External interruptions train us to self-distract, which we do every 3.5 minutes. Our minds are constantly switching, and it takes a long time to get us back on track. When we’re stressed, we shift our attention even more rapidly. When we get less sleep, we check Facebook even more. In other words, our days – including mine, with its lack of social media – are filled with constant distractions.

We are constantly distracted both internally and externally.


Decades after an anti-boredom mindset was instilled in me, I realize that, actually, it’s okay to be bored. In fact, boredom is beneficial. That's right. That just came from me:

It's time to get bored.

And here, very briefly, are a few reasons why (because, based on statistics, you've already tuned out for half of this blog post):

#1: Our minds want time for boredom.

Studies show that we “mind wander” 50% of our day. We don’t focus nonstop! We reflect on the past, we think about the future, and we wander through time rather than staying present. But we don’t necessarily do this consciously. It’s as if our minds know they need freedom to roam around, freedom from attention and stimulation. And allowing ourselves time to feel bored helps our minds wander in helpful ways.

#2: Boredom increases creativity.

When we daydream, we choose to let our minds wander. We choose spontaneous musings. And these daydreams often connect us to creativity. Do you ever get annoyed because your "great idea" strikes you at the least opportune time, and never when you're trying to figure it out?

We need more patience for creativity. We need space between all of the doing and focusing and filling. So many of are always chasing time, which is rather fruitless because constantly doing can’t give us more time!

#3: Boredom helps us be.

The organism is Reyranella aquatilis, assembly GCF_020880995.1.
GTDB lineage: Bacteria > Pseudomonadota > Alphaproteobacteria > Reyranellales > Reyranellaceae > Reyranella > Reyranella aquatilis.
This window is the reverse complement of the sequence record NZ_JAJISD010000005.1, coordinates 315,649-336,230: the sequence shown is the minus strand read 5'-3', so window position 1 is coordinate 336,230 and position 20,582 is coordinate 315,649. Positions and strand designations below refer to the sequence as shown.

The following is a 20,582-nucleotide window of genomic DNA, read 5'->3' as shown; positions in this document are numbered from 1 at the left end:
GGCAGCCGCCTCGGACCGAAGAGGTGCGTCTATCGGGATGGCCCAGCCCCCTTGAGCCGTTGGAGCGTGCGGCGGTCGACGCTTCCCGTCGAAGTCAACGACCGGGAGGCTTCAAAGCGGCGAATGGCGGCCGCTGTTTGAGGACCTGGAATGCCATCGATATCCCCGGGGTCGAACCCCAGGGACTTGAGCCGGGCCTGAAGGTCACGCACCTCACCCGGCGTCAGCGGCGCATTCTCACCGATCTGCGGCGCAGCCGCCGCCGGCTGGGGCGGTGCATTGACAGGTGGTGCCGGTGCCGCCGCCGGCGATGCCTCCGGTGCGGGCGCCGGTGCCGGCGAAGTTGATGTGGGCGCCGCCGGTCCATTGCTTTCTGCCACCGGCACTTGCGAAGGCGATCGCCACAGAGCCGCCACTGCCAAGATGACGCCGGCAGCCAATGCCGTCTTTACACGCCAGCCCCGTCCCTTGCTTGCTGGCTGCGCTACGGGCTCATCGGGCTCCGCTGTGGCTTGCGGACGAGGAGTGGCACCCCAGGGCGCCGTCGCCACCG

That's it. Not be something, just be. Boredom allows space for doing less. In order to feel bored, you have to stop doing, and distracting, and filling time ceaselessly. Boredom motivates you to spend time doing something that you really want to do.

Now, yes, this might sound rather idealistic. Maybe boredom drives you to spend hours on social media...It's not a perfect equation, and I will always be somewhat of an idealist. But bear with me here.

I’m not saying to do nothing. I’m not saying to disengage from social media. Social media is fantastic, and it’s a way to keep in daily connection with people you wouldn’t otherwise connect with. And I’m not saying that boredom is wrong, or right, or good, or bad.

I’m saying that maybe there’s a place for boredom – if for no other reason than it helps us simply be, in the moment, rather than constantly filling our time with stuff.

Maybe, like single-tasking, and putting our phones away during meals, and doing all of those things that help us slow down and stay present and do less and connect more with ourselves and with others...boredom is a valuable tool for mindfulness, or whatever you want to call it.

That’s it. That’s all I’m saying today. Boredom offers time, creativity, and space to do less.


What do you think? Do you ever get bored? What do you when that happens? How can you use it in your favor?

Thanks for stopping by. And keep sharing your stories, because someone wants to hear them.